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I have a verbal agreement with the landlord .. she and i had a dispute..three mths later she shuts my water supply off totally

Port Orchard, WA |

i cant turn it on pay it or out it in my name...she tryed breaking in my home and the cops were called she was removed for the last thre months shes stolen my mail at least onc e every other week she harrasses my phone daily but wont evict me...she has had the water company completely shut off with no way off turning it back on im not aloud water at my home....ive been there 8 mths and in middle of winter they shut it off i have 2 yr old son and have literatly had full pay money in hand to pay whatever it would take to reconnect they said i can pay it but they wont turn it back on no matter what ...???what do i do ???i have kept my part of or verbal agreement "lease" ..... and made tremendous improvments to the house floors ..huge 7 truck loads of hazordous garbage to dump my pocket $$

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Attorney answers 1


Okay. Start by giving your landlady written notice to turn on the water, because it is unlawful in WA for a landlord to interfere with their tenant's utility services for longer than it takes to make a repair. Read RCW 59 18 300. Take her a copy, mail a copy certified and another first-class, post a copy on her front door. Take a copy to the water department. Then contact the City or the county and tell them your landlord turned off the water. The correct entity to contact is the Building Department. If the Building Department says they cannot help you, go find the Civil Deputy in the local Prosecuting attorney's office and provide them with copies of your letter.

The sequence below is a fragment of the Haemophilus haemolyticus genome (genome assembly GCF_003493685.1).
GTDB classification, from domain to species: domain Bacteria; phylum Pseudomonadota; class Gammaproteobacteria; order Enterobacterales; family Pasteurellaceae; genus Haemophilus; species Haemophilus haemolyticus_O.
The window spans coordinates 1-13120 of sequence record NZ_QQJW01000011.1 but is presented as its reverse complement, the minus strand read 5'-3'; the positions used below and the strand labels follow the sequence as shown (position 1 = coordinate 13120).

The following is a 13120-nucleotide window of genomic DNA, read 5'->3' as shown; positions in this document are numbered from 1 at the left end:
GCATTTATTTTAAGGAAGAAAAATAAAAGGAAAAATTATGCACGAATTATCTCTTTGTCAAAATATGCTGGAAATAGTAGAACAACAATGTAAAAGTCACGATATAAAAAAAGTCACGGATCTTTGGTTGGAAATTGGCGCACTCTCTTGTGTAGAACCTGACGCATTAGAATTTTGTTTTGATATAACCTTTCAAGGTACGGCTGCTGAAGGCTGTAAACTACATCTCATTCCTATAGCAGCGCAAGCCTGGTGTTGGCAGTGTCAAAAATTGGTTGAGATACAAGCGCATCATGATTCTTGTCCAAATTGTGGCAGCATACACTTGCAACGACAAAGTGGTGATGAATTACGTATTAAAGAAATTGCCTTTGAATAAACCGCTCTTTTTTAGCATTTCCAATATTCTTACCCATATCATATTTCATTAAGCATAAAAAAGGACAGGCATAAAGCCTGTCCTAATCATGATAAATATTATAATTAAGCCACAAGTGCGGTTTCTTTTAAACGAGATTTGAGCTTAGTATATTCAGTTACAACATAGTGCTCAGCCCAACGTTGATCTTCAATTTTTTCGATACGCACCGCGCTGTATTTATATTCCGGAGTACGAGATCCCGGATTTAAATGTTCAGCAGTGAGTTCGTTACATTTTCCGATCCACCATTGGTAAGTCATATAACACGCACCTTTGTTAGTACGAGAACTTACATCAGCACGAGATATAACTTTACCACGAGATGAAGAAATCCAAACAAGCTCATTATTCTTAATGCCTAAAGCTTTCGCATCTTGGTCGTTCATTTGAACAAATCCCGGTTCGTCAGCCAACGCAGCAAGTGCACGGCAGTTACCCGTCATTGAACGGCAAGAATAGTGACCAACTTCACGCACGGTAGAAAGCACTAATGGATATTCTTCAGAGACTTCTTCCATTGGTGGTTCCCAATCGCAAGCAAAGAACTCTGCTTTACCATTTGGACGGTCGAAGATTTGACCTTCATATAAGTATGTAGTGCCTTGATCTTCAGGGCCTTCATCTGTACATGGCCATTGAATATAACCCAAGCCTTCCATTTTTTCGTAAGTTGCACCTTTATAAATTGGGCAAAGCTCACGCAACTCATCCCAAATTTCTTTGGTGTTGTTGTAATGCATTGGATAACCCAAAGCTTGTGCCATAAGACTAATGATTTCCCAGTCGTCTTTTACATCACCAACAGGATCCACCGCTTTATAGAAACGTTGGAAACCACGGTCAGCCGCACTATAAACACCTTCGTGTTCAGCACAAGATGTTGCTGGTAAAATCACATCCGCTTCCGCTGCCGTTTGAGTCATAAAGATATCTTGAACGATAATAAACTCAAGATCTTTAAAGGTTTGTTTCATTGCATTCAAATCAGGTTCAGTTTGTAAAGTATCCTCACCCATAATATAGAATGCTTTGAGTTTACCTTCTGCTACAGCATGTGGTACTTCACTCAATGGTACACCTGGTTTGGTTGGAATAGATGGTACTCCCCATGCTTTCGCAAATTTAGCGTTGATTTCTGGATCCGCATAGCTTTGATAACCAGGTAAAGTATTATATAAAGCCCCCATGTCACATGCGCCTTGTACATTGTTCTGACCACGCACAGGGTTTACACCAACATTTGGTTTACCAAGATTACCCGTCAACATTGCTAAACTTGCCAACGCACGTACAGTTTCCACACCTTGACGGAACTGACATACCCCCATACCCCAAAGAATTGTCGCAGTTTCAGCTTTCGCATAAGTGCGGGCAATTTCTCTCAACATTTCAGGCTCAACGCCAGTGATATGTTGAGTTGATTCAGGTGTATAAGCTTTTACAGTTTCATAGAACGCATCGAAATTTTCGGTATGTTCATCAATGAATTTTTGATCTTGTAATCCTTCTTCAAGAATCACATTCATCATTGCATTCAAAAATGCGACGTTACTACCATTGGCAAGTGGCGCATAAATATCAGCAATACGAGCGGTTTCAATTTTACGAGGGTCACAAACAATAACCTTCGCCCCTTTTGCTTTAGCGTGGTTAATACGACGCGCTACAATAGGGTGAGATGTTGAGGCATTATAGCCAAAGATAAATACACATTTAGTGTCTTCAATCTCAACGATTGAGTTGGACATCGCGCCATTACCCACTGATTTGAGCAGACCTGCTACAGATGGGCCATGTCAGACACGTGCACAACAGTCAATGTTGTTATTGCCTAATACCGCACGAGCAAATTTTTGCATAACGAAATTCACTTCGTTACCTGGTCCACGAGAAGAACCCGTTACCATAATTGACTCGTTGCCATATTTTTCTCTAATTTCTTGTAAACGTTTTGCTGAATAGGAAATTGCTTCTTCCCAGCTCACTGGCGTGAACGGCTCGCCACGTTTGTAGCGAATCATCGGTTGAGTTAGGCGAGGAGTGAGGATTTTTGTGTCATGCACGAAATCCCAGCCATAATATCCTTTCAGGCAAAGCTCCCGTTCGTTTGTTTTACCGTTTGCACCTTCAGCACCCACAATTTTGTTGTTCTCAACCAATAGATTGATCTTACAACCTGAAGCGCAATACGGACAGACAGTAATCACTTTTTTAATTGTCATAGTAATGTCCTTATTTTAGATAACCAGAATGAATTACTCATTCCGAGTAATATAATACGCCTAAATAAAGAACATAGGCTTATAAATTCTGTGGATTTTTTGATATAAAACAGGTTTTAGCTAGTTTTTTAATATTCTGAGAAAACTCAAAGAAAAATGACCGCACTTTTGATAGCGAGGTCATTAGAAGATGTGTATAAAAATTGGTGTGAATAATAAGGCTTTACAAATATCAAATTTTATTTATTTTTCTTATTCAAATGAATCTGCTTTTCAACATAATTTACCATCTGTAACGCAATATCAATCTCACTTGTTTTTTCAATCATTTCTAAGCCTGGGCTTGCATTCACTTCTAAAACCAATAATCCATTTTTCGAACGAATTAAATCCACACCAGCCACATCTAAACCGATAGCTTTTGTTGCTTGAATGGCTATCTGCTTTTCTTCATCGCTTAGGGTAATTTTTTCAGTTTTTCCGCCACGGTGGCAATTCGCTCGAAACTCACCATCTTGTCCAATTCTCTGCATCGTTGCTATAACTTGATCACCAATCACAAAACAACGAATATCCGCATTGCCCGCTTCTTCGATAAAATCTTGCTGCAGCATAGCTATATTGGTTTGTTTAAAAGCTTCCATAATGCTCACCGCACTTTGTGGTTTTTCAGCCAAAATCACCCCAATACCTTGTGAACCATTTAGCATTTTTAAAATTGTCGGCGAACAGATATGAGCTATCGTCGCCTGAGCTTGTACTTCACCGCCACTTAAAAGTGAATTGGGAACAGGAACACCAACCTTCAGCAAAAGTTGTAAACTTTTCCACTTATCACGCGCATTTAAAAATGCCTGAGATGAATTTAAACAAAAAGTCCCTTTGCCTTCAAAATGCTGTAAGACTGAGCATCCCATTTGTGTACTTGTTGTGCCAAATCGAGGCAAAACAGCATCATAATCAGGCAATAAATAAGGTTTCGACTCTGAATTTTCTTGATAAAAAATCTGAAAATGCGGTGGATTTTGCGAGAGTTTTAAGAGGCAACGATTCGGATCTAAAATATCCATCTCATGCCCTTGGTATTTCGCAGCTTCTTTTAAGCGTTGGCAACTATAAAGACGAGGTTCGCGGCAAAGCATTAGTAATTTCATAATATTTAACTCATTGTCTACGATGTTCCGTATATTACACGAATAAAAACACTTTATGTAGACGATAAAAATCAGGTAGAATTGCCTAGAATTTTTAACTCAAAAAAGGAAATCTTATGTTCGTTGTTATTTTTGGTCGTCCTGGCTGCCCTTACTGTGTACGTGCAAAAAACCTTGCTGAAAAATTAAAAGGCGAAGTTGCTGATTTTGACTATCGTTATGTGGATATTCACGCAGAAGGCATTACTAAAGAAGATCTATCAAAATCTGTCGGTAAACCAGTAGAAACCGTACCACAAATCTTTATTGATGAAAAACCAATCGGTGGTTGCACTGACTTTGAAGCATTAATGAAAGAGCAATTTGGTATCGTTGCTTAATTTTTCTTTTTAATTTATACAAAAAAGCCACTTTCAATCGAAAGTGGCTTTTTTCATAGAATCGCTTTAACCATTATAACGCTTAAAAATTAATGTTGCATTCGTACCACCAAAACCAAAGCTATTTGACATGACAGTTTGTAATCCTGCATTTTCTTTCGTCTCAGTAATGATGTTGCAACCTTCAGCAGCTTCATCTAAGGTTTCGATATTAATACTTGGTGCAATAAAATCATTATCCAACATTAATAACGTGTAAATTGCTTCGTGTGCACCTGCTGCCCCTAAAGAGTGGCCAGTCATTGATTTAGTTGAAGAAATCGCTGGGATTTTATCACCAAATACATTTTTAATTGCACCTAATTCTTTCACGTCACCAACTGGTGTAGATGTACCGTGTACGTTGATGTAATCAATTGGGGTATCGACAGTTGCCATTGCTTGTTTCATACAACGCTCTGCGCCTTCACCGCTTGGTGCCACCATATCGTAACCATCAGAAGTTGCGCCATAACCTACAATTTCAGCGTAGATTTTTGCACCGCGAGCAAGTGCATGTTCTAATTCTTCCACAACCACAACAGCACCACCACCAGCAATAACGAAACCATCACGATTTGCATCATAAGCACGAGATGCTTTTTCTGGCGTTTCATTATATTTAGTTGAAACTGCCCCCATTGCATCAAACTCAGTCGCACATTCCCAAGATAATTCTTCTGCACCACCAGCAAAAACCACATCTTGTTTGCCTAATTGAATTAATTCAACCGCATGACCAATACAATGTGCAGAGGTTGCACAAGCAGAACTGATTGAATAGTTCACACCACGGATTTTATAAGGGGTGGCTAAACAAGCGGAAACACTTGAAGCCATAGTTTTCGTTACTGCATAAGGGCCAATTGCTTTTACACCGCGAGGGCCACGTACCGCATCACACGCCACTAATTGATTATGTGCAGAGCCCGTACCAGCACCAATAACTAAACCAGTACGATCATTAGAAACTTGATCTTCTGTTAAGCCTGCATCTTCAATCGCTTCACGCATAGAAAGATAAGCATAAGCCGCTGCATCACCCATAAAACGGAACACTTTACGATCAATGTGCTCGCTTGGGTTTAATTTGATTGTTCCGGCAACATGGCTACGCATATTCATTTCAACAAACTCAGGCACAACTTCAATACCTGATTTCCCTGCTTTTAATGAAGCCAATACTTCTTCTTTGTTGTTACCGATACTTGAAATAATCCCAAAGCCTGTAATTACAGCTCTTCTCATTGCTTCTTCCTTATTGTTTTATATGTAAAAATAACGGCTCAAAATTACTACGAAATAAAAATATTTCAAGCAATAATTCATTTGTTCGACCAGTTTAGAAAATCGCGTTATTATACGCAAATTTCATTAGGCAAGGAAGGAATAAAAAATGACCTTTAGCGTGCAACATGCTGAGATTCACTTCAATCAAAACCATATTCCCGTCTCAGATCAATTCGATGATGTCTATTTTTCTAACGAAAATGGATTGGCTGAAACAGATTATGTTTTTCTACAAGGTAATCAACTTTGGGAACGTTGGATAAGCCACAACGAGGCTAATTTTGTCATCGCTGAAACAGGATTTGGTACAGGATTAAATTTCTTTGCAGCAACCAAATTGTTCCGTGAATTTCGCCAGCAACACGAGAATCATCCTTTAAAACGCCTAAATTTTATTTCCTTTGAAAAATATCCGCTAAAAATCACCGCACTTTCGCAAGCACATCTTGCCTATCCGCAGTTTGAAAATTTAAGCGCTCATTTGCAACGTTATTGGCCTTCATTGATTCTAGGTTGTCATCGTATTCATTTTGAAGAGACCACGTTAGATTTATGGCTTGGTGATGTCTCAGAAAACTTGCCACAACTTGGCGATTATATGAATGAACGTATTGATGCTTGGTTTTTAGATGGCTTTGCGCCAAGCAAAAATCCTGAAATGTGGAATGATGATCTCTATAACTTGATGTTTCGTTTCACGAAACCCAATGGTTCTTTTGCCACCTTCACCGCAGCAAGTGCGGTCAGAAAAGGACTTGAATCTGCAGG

The law is clear that a tenancy without water is not a tenancy. See Tucker v Hayford, Div III, 2003. Other sentences in your posting concern me. It is not unheard of for a landlord and a tenant to agree that the tenant will reside in a property that is not code-compliant for free or reduced rent and in exchange the tenant will rehab the property. This is unlawful. A landlord in WA at all times has to provide a habitable property - another way of saying it keeps out the weather, contains no immanent hazards (such as ancient wiring or asbestos) and is otherwise fit for habitation. The law is there to protect tenants. See RCW 59 18 230. The law is not going to hold you to such an agreement. Even if it is not in writing. I'm concerned that you could be exposed to something like asbestos tile and not taking suitable precautions when rehabbing this property, which is incredibly dangerous. It is also unlawful for her to not properly dispose of hazardous materials - they can't go to the dump, there is a protocol that has to be observed.

If this is what is happening to you, then today write that letter, make a lot of copies, hand-deliver that letter to your landlord and see my Legal Guide on tenant's relocation remedy. Or read RCW 5 18 085 and RCW 59 18 115. WA doesn't apply the Consumer Protection Act to tenancies, so the RLTA contains its own remedies, which are actually pretty good.

Bremerton is home to the Kitsap County Volunteer Legal Services program. They probably are not there over the weekend, but you might be able to catch them Monday morning. Hope this helps. Elizabeth Powell

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